Mmamoloko Kubayi, Minister of Communications. Picture: NTSWE MOKOENA
Mmamoloko Kubayi, Minister of Communications. Picture: NTSWE MOKOENA

Newly appointed Communications Minister Mmamoloko Kubayi moved promptly to reassure SA that President Jacob Zuma’s Cabinet reshuffle announced on Tuesday will not create volatility in the work of government.

Typical as such a statement would be, it was at odds with remarks by ANC secretary-general Gwede Mantashe who, on Wednesday, said the latest shake up could "hurt the alliance" as well as undermine government stability.

The reshuffle saw Kubayi herself moved from the Department of Energy, where she was placed just six months ago, to replace Ayanda Dlodlo in communications. When asked about the inconsistency in the statements by Cabinet and those of the ANC, Kubayi differed with Mantashe’s reading of the reshuffle.

"These are political offices, which ministers occupy. I hear the concerns, but what needs to be taken into cognisance is that service delivery is not affected because there are programmes that must be implemented that remain in the departments, no matter who leads them," she said.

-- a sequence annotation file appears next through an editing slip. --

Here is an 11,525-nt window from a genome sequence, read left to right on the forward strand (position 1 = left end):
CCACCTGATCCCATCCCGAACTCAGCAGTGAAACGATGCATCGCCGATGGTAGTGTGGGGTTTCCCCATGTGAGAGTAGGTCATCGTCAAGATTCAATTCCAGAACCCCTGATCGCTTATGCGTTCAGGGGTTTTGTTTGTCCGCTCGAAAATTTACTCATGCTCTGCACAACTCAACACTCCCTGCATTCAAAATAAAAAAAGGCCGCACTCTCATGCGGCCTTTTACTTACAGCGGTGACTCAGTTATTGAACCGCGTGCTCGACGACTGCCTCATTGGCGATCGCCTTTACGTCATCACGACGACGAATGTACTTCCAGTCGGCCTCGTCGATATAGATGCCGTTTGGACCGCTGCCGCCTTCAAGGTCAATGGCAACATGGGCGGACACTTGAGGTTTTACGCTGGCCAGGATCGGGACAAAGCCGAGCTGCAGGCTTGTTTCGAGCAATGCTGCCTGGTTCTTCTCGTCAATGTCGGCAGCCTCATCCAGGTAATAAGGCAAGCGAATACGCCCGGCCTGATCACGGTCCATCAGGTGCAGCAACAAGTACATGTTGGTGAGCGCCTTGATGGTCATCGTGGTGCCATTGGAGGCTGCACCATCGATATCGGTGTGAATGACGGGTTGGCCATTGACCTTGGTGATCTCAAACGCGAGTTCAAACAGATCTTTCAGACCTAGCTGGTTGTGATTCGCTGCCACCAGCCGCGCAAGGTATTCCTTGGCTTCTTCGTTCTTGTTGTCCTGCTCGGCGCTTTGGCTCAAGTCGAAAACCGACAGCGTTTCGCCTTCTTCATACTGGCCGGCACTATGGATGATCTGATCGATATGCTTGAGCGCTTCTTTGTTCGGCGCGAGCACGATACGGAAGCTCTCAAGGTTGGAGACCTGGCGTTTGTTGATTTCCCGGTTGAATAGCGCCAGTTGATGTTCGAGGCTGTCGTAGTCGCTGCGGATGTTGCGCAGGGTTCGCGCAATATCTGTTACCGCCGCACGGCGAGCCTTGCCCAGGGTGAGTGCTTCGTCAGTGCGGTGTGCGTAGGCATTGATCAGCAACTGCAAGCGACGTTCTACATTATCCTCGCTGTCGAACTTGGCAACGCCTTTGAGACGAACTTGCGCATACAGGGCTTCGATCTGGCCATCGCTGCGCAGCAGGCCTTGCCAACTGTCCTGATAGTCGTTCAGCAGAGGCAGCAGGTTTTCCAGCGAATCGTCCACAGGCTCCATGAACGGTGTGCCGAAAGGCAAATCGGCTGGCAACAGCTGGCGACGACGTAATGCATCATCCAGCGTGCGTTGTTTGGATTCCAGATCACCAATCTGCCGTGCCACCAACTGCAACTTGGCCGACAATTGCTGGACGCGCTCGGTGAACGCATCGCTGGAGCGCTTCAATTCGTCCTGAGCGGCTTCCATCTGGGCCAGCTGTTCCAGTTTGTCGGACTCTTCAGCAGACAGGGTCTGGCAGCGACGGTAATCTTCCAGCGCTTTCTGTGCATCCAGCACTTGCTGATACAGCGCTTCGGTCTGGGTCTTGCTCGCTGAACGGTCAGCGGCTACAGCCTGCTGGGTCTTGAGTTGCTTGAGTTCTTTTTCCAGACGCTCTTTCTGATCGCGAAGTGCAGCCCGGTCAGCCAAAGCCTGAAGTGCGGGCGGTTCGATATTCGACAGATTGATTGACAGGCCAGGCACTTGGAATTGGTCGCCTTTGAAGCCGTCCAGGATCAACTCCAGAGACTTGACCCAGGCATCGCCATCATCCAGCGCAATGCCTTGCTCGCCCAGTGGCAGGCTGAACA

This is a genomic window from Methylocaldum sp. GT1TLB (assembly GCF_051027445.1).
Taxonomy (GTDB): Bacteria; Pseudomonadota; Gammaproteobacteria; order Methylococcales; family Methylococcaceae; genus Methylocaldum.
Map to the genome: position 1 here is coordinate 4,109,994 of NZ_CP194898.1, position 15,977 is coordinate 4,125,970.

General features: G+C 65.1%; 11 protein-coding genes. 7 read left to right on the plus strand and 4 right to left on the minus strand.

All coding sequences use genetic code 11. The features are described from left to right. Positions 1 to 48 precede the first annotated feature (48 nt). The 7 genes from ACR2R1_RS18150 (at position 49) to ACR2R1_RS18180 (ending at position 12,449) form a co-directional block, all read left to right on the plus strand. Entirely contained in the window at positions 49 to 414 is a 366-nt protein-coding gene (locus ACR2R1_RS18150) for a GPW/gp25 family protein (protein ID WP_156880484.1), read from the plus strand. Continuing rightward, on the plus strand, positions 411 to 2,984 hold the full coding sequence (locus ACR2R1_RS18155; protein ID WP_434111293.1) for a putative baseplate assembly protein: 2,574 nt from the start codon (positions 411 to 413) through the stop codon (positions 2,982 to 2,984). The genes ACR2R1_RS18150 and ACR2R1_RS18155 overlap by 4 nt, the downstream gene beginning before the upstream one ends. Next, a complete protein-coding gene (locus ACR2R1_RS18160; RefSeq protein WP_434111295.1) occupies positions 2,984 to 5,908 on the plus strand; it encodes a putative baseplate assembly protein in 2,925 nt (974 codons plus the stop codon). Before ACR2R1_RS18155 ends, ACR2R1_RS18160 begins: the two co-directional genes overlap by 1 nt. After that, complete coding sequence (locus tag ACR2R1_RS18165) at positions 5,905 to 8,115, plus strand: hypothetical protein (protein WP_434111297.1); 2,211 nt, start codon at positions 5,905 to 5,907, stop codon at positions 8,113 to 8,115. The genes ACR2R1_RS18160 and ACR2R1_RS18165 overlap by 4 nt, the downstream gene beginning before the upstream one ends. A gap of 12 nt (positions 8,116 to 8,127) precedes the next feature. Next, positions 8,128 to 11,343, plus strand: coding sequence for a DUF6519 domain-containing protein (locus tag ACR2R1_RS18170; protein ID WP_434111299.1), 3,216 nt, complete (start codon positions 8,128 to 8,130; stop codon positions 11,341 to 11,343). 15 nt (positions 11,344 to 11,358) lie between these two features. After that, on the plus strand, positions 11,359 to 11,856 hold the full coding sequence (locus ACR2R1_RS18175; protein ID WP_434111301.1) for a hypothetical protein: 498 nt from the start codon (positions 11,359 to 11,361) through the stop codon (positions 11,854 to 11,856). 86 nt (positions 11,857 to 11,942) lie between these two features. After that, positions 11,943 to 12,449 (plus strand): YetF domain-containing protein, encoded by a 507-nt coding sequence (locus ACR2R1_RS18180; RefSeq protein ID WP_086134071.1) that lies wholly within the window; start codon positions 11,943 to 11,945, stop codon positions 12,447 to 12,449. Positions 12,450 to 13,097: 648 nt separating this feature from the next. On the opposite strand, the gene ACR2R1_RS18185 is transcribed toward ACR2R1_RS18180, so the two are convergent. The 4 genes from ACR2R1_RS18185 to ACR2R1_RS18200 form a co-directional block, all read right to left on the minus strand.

Newly appointed ministers will rely on the work of directors-general and other ministers in Cabinet to keep their portfolio on course, Kubayi said, noting that she was comfortable about Cabinet’s ability to keep government’s work stable. "The Exco has directors and heads who have institutional memory. When the changes happen in political leadership, they don’t move with them. Their institutional memory remains."

Kubayi said South African Airways (SAA) and the Passenger Rail Agency of SA (Prasa) came up during Wednesday’s Cabinet meetings, where Finance Minister Malusi Gigaba and Transport Minister Joe Maswanganyi told Cabinet that the stability of the entities would be prioritised through the appointment of new boards.

Johannes Bhekumuzi Magwaza is the new SAA board chairperson after Dudu Myeni’s ouster, while Advocate Tintswalo Makhubele heads the interim board at Prasa, which also includes Natalie Skeepers, Prof John Maluleke and Cheryl Reddy.

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